• subs-bellGet the latest news! Subscribe to the ifa bulletin

Dealer group mandates risk commission changes

Advisers within the Australian Unity Personal Financial Services’ network will only be able to write insurance policies under a hybrid or level commission structure from 1 July 2015.

Chief executive of the Australian Unity dealer group, Steve Davis, said advisers unanimously agreed to the policy both during professional development days and its adviser forum.

“We have been actively encouraging our advisers to adopt hybrid commissions for the last four years and the majority of risk insurance business placed by our advisers has been on a hybrid or level commission structure for quite a while now,” he said.

Mr Davis acknowledged that an official policy could have been brought in “a little earlier”, but said it was an important decision and he wanted to take the “necessary time to fully inform and consult” with the group's advisers before making any changes that would affect their business.

Commenting on the remuneration proposals in the final report of John Trowbridge, chair of the Life Insurance and Advice Working Group, Mr Davis said he had two concerns on behalf of Australians.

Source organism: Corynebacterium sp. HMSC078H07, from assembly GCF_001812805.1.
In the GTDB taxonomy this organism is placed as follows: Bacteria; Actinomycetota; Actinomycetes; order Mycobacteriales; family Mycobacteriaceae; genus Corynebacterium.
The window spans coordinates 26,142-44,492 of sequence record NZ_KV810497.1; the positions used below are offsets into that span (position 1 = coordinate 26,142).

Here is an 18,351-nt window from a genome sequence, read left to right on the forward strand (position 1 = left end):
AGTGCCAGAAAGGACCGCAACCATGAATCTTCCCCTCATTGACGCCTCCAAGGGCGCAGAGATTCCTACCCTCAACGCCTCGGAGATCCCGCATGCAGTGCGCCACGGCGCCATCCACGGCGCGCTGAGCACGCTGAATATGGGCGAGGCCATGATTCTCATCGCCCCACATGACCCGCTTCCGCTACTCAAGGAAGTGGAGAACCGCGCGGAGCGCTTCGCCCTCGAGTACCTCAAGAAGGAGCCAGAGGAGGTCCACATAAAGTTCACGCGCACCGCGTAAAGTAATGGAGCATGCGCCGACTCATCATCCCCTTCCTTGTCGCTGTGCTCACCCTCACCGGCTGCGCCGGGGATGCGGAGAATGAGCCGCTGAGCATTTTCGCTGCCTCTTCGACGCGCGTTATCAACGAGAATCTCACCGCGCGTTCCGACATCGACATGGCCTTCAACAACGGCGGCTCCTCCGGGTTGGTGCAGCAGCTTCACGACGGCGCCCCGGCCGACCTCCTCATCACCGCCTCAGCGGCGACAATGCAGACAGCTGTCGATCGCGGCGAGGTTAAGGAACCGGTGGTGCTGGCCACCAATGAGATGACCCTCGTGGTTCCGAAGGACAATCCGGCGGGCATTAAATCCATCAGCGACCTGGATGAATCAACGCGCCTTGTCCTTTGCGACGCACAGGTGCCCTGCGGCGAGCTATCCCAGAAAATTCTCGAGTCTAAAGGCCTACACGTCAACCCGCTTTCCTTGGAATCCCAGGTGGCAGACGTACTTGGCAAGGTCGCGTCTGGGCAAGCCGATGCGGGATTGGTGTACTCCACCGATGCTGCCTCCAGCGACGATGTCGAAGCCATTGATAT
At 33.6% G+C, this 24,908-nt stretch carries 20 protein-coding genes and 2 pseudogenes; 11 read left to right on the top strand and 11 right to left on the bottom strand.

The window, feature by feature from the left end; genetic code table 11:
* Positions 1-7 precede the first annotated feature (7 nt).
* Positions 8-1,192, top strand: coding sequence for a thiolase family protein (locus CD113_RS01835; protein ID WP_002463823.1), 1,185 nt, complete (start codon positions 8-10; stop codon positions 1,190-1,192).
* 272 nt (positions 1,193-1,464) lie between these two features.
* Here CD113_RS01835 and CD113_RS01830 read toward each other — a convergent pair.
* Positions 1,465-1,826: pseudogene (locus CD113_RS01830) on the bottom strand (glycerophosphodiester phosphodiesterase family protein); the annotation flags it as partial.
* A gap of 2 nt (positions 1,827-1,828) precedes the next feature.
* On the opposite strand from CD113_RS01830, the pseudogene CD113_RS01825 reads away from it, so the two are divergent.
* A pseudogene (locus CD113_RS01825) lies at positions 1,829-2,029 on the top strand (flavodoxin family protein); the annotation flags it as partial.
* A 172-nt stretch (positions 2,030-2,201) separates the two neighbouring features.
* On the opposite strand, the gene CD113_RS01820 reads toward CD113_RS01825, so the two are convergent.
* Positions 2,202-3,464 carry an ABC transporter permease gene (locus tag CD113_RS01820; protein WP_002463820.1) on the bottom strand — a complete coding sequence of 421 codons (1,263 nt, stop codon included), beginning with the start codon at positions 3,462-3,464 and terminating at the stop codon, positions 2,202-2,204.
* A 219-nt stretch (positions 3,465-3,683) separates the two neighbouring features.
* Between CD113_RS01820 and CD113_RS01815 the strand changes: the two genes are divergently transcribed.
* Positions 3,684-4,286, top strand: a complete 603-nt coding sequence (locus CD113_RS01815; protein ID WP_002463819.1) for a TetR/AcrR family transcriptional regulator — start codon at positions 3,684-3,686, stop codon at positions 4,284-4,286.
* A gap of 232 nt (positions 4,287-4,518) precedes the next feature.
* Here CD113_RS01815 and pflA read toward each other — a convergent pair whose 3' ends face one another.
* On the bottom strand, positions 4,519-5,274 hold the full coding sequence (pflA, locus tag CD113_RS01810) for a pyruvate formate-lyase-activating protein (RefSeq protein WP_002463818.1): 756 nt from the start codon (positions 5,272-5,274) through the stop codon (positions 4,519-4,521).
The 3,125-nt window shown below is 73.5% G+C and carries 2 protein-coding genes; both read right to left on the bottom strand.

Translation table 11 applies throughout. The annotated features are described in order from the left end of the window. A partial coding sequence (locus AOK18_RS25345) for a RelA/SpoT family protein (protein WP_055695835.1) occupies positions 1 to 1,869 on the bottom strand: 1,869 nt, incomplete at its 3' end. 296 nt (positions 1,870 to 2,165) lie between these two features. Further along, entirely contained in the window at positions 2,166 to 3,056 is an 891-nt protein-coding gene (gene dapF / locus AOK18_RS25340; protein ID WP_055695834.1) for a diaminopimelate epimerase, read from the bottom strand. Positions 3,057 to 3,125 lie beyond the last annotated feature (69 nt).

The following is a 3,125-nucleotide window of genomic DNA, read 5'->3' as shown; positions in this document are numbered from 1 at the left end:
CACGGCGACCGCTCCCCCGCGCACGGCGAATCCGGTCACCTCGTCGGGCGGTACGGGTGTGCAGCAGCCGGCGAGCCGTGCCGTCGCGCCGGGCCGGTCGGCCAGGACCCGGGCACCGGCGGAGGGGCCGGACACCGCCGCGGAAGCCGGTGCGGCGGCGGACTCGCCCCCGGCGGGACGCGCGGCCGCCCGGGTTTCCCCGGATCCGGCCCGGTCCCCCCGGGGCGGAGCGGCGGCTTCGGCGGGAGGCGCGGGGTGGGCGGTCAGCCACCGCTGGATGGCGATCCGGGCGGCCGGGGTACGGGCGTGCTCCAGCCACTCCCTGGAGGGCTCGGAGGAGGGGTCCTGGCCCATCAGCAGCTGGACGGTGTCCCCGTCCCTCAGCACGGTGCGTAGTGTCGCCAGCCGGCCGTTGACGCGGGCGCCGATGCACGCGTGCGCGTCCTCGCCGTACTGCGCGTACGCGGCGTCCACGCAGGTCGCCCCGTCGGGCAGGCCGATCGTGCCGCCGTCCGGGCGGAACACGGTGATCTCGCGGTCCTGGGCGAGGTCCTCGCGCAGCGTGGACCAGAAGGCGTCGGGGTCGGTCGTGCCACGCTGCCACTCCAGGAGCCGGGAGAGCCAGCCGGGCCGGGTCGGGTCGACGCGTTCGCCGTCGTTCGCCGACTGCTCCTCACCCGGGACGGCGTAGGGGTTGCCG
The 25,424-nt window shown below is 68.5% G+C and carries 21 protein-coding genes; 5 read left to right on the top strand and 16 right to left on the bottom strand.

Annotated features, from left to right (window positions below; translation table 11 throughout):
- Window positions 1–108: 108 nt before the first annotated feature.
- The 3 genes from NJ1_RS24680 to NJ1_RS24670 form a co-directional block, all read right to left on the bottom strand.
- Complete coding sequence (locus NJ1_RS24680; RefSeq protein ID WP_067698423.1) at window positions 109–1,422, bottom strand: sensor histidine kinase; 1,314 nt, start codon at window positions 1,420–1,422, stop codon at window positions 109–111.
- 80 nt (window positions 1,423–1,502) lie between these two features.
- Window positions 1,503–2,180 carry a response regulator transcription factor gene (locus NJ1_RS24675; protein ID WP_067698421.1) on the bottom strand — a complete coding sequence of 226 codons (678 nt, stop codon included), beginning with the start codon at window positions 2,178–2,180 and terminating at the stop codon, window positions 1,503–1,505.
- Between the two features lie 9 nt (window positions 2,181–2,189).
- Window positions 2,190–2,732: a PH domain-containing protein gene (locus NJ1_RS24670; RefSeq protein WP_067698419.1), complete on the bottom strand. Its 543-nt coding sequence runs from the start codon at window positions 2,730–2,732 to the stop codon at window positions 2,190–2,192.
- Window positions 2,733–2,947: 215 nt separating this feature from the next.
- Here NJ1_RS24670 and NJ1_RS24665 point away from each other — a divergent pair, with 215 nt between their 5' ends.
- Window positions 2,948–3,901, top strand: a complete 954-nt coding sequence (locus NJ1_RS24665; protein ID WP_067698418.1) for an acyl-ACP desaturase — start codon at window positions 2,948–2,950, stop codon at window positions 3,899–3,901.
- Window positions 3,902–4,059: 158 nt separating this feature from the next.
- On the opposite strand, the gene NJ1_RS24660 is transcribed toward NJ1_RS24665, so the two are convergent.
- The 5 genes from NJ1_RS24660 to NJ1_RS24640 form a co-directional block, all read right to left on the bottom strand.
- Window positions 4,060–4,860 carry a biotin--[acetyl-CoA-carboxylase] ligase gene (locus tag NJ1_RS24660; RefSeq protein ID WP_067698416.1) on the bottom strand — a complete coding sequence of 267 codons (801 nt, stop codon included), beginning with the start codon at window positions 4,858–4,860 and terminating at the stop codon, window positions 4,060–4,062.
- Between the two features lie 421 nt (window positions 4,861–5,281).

“Firstly, given [that] the proposed Trowbridge [Report] changes potentially represent a significant reduction in acquisition costs for insurers, we have been surprised there appears to have been no suggestion that consumers will benefit from lower premiums,” Mr Davis said.

“Secondly, if the Trowbridge recommendations are implemented, will that lead to a potential reduction in insurance advice provided to Australians?


“If it does, the flow-on economic consequences of under-insurance could have tragic consequences at an individual family level and could create significant economic costs to the community,” he said.

Mr Davis added this was another reason why the dealer group moved to a hybrid commission model, since it is a “lower economic risk” than the proposals of the Trowbridge Report.

“The impact of moving to this model would be able to be assessed over time to see what impact this, together with the introduction of the FOFA regime, would have on the quality of advice issues that were raised in ASIC's report of last year,” Mr Davis said.